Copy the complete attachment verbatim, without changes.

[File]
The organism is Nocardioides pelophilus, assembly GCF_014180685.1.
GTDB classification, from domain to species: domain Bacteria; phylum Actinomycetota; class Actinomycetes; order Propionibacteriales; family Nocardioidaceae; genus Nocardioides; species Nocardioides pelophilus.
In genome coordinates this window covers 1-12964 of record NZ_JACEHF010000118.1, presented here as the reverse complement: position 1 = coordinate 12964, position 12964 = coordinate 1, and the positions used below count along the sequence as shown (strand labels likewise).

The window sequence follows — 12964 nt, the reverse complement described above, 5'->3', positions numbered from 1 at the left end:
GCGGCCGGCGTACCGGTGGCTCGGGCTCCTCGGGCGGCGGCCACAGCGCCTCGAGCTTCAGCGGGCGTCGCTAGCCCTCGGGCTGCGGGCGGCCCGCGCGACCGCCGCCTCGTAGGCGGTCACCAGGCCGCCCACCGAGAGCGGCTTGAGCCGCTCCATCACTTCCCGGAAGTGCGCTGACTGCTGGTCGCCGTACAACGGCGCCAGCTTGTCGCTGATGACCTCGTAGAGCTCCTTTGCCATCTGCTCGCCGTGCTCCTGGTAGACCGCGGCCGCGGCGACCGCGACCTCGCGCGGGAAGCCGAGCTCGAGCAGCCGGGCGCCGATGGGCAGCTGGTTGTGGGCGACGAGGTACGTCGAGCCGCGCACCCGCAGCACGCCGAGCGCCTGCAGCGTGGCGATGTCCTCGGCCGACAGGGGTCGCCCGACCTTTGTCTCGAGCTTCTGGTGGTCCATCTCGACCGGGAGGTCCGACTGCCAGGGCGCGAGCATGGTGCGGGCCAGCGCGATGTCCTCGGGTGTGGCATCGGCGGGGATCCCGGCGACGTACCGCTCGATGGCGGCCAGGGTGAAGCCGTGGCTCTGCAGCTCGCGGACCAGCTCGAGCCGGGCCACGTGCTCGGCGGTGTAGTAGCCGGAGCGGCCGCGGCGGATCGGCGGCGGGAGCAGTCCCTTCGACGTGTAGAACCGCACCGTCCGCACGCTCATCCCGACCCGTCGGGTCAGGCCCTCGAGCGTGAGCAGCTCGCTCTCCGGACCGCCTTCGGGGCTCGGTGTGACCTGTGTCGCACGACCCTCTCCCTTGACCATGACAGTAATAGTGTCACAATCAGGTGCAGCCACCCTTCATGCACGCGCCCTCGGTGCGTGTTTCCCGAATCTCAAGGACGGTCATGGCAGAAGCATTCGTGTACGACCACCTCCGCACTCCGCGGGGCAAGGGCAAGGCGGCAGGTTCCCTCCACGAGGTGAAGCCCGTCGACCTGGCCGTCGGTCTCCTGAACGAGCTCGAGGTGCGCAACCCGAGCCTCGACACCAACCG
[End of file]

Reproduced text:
The organism is Nocardioides pelophilus, assembly GCF_014180685.1.
GTDB classification, from domain to species: domain Bacteria; phylum Actinomycetota; class Actinomycetes; order Propionibacteriales; family Nocardioidaceae; genus Nocardioides; species Nocardioides pelophilus.
In genome coordinates this window covers 1-12964 of record NZ_JACEHF010000118.1, presented here as the reverse complement: position 1 = coordinate 12964, position 12964 = coordinate 1, and the positions used below count along the sequence as shown (strand labels likewise).

The window sequence follows — 12964 nt, the reverse complement described above, 5'->3', positions numbered from 1 at the left end:
GCGGCCGGCGTACCGGTGGCTCGGGCTCCTCGGGCGGCGGCCACAGCGCCTCGAGCTTCAGCGGGCGTCGCTAGCCCTCGGGCTGCGGGCGGCCCGCGCGACCGCCGCCTCGTAGGCGGTCACCAGGCCGCCCACCGAGAGCGGCTTGAGCCGCTCCATCACTTCCCGGAAGTGCGCTGACTGCTGGTCGCCGTACAACGGCGCCAGCTTGTCGCTGATGACCTCGTAGAGCTCCTTTGCCATCTGCTCGCCGTGCTCCTGGTAGACCGCGGCCGCGGCGACCGCGACCTCGCGCGGGAAGCCGAGCTCGAGCAGCCGGGCGCCGATGGGCAGCTGGTTGTGGGCGACGAGGTACGTCGAGCCGCGCACCCGCAGCACGCCGAGCGCCTGCAGCGTGGCGATGTCCTCGGCCGACAGGGGTCGCCCGACCTTTGTCTCGAGCTTCTGGTGGTCCATCTCGACCGGGAGGTCCGACTGCCAGGGCGCGAGCATGGTGCGGGCCAGCGCGATGTCCTCGGGTGTGGCATCGGCGGGGATCCCGGCGACGTACCGCTCGATGGCGGCCAGGGTGAAGCCGTGGCTCTGCAGCTCGCGGACCAGCTCGAGCCGGGCCACGTGCTCGGCGGTGTAGTAGCCGGAGCGGCCGCGGCGGATCGGCGGCGGGAGCAGTCCCTTCGACGTGTAGAACCGCACCGTCCGCACGCTCATCCCGACCCGTCGGGTCAGGCCCTCGAGCGTGAGCAGCTCGCTCTCCGGACCGCCTTCGGGGCTCGGTGTGACCTGTGTCGCACGACCCTCTCCCTTGACCATGACAGTAATAGTGTCACAATCAGGTGCAGCCACCCTTCATGCACGCGCCCTCGGTGCGTGTTTCCCGAATCTCAAGGACGGTCATGGCAGAAGCATTCGTGTACGACCACCTCCGCACTCCGCGGGGCAAGGGCAAGGCGGCAGGTTCCCTCCACGAGGTGAAGCCCGTCGACCTGGCCGTCGGTCTCCTGAACGAGCTCGAGGTGCGCAACCCGAGCCTCGACACCAACCG